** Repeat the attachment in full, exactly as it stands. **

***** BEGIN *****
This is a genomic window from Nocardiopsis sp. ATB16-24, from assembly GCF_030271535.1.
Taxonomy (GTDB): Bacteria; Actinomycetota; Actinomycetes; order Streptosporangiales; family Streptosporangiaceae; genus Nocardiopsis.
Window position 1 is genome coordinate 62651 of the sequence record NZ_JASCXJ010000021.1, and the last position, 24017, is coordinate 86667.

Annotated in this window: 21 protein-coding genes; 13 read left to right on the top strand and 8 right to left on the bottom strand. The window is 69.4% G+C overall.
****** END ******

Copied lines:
This is a genomic window from Nocardiopsis sp. ATB16-24, from assembly GCF_030271535.1.
Taxonomy (GTDB): Bacteria; Actinomycetota; Actinomycetes; order Streptosporangiales; family Streptosporangiaceae; genus Nocardiopsis.
Window position 1 is genome coordinate 62651 of the sequence record NZ_JASCXJ010000021.1, and the last position, 24017, is coordinate 86667.

Annotated in this window: 21 protein-coding genes; 13 read left to right on the top strand and 8 right to left on the bottom strand. The window is 69.4% G+C overall.